Radisson crosses the street only to get hit by a car. A pastor we'd been introduced to early in the film, and his African American missionary friend see him get hit, and without ever knowing or meeting this character, instead of screaming for help, getting paramedics, calling 911, (anything at all!), they begin talking to him about his faith in Jesus. The Reverend says it's a miracle that the professor wasn't killed instantly! Of course, the professor dies anyway so really he ends up dying painfully and slowly, while also being forced to profess faith in Jesus before his death. Maybe it was just poor acting, but there was no compassion, no genuine concern about this man. It was like no one cared about him. The pastor and his friend seemingly laugh light heartedly about how the professor is in heaven right now anyway, like their mission was accomplished. 

After Radisson closes his eyes, the movie cuts back to the Newsboys concert where one of the Duck Dynasty guys appears on a screen at the concert and tells everyone in the audience to take out their cell phones and spam everyone they know with text messages declaring “God’s not dead.” This, he says, is how “we’re going to tell Jesus we love him.” (And then the film’s closing credits tell people in the theater to go and do likewise.) We are treated to a scene where all the angry atheists (who are still alive) pull out their cell phone and read the text and then go on with their lives. They are impacted about as much as anyone would be after watching this movie.

And that is really where this movie's failures come to a head. Even though the movie has a dozen random plot-lines revolving around Josh's collage debates over the existence of God, they don't really make anyone change their minds in any believable way. Josh's arguments, the movie's central focus, have nothing to do with Jesus. He may as well have been arguing for the existence of Allah. The way both Josh and the film as a whole assume that any proof for the existence of God must necessarily constitute proof for the existence of Jesus and the rest of the Christian belief system is laughable. The fact that there are so many religions — the fact that so many people believe in God without subscribing to Christian beliefs about a certain historical person named Jesus — should tip us off to the fact that there is an entirely separate discussion to be had there, beyond abstract arguments for and against the existence of a Creator.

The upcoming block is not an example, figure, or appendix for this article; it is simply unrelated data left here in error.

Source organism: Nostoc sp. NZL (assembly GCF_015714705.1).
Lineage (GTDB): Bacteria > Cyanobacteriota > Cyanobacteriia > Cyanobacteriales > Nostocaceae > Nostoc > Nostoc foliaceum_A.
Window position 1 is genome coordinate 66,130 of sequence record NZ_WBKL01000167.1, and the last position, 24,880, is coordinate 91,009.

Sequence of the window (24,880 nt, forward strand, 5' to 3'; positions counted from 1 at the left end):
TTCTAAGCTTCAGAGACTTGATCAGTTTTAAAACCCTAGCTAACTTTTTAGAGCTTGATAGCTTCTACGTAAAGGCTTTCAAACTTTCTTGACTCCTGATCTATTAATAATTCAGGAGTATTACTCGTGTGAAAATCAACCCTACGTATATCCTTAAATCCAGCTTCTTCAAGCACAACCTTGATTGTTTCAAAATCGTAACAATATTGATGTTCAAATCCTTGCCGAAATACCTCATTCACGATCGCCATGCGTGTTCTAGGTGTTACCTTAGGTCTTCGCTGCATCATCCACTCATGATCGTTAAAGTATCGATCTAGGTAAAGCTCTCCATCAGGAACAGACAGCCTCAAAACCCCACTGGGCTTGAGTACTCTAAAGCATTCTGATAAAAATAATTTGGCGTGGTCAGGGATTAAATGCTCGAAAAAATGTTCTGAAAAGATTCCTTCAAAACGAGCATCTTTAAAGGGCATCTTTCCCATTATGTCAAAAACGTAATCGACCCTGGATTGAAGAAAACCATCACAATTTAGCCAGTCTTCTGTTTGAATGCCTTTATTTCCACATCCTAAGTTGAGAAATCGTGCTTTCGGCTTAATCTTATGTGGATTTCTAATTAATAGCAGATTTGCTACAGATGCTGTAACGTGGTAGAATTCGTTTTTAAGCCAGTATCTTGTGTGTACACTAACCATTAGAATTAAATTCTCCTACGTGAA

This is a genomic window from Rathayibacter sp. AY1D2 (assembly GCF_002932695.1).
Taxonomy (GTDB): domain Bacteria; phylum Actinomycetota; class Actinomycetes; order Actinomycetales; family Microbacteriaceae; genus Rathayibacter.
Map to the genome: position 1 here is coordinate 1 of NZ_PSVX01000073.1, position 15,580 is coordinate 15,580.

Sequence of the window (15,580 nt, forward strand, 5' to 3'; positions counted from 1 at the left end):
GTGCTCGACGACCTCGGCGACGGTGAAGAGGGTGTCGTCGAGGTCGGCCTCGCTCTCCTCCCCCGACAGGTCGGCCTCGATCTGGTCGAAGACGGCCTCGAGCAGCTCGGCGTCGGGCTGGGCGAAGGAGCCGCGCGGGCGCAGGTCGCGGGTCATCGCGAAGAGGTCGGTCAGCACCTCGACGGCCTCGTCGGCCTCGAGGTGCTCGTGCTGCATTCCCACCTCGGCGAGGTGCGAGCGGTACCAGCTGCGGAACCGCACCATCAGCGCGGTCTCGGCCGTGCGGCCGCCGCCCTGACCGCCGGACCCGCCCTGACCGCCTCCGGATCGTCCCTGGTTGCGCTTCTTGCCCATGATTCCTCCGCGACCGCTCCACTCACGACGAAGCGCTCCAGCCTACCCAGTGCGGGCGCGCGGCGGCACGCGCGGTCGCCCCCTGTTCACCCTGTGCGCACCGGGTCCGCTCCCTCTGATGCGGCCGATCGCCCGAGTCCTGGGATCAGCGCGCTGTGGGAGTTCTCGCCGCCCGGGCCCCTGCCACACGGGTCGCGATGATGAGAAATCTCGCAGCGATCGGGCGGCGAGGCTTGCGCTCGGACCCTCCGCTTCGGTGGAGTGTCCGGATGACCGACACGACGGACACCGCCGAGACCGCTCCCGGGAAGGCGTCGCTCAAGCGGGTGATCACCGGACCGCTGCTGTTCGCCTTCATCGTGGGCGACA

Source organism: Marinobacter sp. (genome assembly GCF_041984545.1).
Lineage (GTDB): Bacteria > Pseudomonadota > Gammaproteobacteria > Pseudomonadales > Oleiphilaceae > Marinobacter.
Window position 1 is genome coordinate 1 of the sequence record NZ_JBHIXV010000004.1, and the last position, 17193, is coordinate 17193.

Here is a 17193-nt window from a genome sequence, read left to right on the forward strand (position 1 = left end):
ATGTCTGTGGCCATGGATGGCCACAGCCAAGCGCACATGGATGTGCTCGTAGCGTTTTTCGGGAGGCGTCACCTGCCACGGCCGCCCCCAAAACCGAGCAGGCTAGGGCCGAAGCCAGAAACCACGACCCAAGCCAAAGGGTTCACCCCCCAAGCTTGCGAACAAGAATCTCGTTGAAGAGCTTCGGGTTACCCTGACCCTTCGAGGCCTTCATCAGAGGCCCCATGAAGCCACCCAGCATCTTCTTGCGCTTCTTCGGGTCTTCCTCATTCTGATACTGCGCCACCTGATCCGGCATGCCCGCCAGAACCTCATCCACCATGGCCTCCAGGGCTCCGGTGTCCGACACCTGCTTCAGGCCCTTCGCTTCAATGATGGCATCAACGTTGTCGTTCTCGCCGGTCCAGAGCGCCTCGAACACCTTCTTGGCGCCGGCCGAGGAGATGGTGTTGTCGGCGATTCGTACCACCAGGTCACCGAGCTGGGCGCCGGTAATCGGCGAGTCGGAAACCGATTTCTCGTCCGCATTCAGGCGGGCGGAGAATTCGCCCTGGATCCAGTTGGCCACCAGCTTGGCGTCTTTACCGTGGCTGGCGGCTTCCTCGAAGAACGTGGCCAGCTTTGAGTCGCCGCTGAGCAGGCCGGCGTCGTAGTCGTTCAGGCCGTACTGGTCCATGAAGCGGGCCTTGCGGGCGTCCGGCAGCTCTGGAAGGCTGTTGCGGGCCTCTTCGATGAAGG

Instead we are left with Josh winning over his entire class. Each student, one by one, comically stands up and proclaims "God's not dead" in a robotic fashion. Was there a Muslim in the class? Maybe Josh was making a case for Allah. Maybe that is why some of them stood up. Who knows, because otherwise their conversion via three twenty minute presentations certainly couldn't have accomplished that.

Backed by conservative news programs, this movie portrays Atheists as evil beings who "hate god" and are determined to convert Christians. I quote a reviewer, 
"In actually,  atheists do not "hate" god; god is simply something they don't believe exists. As to forcing their way of thinking on anyone, the movie has it backwards. It's Christian zealots who demand that everyone think like them. Most atheists - those that I know anyway - are happy to let others believe as they wish as long as they don't force their "values" on the rest of us."
I'm not trying to bash the writers or producers of this film or sound cynical. I think us Christ-followers can have meaningful discussions, raise valid questions and should think critically. That's my goal with this post, not to bash, but to ask thought provoking questions.  We need to provoke each other to good works (Heb. 10), and I am concerned that some Christians are unable to see how divisive films like this can be, even if the intentions were good, or to be a "witness". If Christians are going to continue to make movies about their faith, they need to reflect the love of Jesus Christ. A non-Christian should be able to watch it and feel attracted to something holy and unexplainable. If Christians make movies that are self-serving, negative, xenophobic, and demeaning to non-Christians then they are doing much more harm than good.

I think this last critic (who stated online that he was a pastor), says something quite challenging and profound so I'll leave you with his words:
Although [this film] may offer Christians some apologetic material, it will fail to engage the larger culture in any meaningful way. The reason for this is simple. Most Christians seem wholly unable to grasp the difference between propaganda and art. Art is a powerful but subtle tool that draws people in and causes them to question their assumptions without even realizing it . Propaganda is a blunt force instrument for communicating dogma in story form. Without any shadow of a doubt this film is more propaganda than art, and thoughtful atheists will see it for what it is even if Christians can’t. Perhaps we need fewer Christians doing art and more artists serving Christ..."


  1. i appreciate and value your assessment of this movie...and in fact...woke me up...thank you!..

    1. Thanks so much for sharing and taking the time to read this! :-)